I haven’t seen a performance from Timothy Spall this scary in like, honestly, never. At first, I wasn’t sure what the big deal was because he just seemed like a typical kind of character that makes a fuss about anything that Princess Diana does that seems a bit rebellious. But as the film progresses, you start to feel his presence that honestly could be one of those characters that have the whole “silent but deadly” mindset that can easily not go well for Diana’s well-being. He pretty much is like Michael Myers because he’s just that silent and can easily mentally gaslight the fuck out of Diana that makes her feel even more of an outsider. It also really makes for a fucked-up intentional casting choice for Kristen Stewart to be the only American actor in the film that’s surrounded by English and Scotish actors to get the feel of being an outsider herself. It also makes it great as well because she stands out not only from her persona, but the clothing as well. The costumes are also something as well because with the clothing Diana is wearing, it’s also a way of her rebellious persona, while also bring a bit of poppy colors to the family that’s distant, and not even close as poppy with the clothes being colorless. Even the portrayal of the weather in the film is interesting as well because it very much represent the Royal Family being so cold and bitter towards Diana for her actions.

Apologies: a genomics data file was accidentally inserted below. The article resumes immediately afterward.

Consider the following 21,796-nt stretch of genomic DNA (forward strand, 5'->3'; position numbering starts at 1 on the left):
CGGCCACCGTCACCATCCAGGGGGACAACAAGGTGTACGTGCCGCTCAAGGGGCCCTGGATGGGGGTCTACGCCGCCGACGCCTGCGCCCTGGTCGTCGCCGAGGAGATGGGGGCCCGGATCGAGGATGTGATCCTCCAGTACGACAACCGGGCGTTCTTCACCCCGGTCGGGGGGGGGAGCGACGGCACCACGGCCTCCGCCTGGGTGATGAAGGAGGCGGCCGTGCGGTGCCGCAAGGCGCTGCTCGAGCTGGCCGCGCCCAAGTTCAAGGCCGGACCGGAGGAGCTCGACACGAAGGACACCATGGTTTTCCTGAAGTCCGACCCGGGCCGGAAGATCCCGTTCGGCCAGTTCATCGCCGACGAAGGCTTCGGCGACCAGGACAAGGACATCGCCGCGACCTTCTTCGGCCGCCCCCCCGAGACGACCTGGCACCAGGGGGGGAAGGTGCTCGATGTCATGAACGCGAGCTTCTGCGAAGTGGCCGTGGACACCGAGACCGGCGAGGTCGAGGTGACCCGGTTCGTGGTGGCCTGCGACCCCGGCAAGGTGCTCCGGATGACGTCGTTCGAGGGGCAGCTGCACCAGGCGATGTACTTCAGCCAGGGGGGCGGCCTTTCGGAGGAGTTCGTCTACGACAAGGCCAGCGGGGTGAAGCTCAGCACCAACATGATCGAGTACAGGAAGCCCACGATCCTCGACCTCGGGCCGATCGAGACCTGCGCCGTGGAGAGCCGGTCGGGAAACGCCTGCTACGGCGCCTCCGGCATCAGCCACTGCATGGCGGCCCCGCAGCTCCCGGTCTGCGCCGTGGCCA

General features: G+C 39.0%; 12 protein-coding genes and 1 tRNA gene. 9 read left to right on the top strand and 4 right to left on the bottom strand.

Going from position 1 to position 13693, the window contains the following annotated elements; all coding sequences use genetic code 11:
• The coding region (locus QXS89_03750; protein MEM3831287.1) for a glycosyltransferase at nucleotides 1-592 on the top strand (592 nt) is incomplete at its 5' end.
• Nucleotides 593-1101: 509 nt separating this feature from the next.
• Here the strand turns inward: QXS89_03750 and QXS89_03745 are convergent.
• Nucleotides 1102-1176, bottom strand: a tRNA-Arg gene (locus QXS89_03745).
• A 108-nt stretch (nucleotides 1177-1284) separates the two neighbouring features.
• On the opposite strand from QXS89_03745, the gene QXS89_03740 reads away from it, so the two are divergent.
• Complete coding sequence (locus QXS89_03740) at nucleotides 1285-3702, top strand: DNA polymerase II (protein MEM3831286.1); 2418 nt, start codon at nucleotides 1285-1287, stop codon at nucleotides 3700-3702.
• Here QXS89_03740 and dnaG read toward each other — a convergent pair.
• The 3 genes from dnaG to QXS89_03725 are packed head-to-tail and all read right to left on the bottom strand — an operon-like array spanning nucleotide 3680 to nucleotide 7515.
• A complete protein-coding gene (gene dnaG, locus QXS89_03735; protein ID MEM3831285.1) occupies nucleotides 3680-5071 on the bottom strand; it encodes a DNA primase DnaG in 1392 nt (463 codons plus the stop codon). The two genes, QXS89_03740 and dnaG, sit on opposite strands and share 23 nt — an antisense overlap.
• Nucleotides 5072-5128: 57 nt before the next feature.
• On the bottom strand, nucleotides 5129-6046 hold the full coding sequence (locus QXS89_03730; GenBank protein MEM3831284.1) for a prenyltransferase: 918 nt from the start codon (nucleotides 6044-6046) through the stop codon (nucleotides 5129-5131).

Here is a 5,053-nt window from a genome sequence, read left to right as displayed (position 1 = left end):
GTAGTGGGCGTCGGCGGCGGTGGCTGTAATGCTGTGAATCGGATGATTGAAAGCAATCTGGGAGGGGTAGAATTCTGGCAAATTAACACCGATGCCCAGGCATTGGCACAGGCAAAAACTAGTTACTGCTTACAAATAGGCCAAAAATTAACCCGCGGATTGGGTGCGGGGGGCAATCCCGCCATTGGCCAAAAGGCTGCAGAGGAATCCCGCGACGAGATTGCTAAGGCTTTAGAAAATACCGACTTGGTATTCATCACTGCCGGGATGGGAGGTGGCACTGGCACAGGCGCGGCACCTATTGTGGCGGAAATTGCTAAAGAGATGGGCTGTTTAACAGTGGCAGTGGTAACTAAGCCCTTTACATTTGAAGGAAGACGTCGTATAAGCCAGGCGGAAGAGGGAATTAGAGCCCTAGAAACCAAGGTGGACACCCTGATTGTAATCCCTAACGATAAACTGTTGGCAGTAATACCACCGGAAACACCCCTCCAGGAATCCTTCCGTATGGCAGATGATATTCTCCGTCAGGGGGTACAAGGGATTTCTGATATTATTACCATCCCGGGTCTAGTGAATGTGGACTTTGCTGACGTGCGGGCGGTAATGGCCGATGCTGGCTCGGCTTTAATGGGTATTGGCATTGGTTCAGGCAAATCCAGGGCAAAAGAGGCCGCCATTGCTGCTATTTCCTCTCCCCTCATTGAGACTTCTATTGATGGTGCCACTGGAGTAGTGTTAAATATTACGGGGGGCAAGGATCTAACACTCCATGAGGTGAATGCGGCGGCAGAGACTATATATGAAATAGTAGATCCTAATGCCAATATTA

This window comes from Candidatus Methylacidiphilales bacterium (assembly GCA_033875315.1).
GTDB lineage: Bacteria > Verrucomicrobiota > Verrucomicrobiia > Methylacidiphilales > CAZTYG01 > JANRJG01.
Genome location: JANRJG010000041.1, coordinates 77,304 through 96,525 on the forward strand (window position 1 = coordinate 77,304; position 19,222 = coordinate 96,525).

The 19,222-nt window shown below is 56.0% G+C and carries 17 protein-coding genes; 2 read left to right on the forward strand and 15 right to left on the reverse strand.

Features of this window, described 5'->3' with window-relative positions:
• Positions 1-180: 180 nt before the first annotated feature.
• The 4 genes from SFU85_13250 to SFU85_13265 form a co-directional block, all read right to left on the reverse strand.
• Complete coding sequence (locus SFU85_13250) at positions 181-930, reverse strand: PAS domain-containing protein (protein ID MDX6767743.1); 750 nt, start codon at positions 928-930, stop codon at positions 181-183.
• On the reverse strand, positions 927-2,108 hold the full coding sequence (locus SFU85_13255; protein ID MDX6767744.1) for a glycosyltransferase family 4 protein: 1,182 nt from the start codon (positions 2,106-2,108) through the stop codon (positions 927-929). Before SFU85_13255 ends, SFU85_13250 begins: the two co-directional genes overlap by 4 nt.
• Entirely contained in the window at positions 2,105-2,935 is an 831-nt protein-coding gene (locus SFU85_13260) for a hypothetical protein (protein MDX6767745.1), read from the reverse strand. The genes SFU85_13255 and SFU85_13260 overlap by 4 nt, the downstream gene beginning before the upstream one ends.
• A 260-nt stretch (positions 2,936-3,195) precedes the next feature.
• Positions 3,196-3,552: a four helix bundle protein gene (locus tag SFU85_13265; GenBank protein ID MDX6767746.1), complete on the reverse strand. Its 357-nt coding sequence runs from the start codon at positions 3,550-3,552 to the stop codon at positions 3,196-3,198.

When it got to the last act, it honestly gave quite a revolution of a character arc for Diana Spencer that made the best usage of the pearl necklace that I’ve seen in a film. It’s such an amazing scene because there are just so many interpretations of how it’s represented for it that I’m sure would work very well for the whole context of what led up to this scene. As for me from an analytical perspective, I see the whole story of this as Kristen Stewart finally getting the recognition that she deserves after being known for Bella Swan in Twilight for so long. The Royal Family can be represented as her old agents or just reminders of the ideal that she can only be known as Twilight, and nothing else. The people who take pictures of her can be the Twilight fanbase who still remembers Kristen Stewart, but haven’t seen any other films from her filmography. The rebellious aspects she does in the film can very much be her doing some roles in small films that caught the critics’ attention of her, but it hasn’t been “that performance” for her to get this much attention. So with the pearls and the scene right afterward, it’s a way for Kristen Stewart to finally be free from only being known as Bella Swan and instead be known for other roles instead like Spencer that stand out the most. I mean she said that in her first week of filming, she felt free and alive when portraying as Diana, and I think that says a lot from her career. Spencer is one of my favorite films that I would love to dive more into it with some spoilers on a second rewatch. Such a dense film that gives a tour-de-force performance from Kristen Stewart that blows any type of expectations out of the water.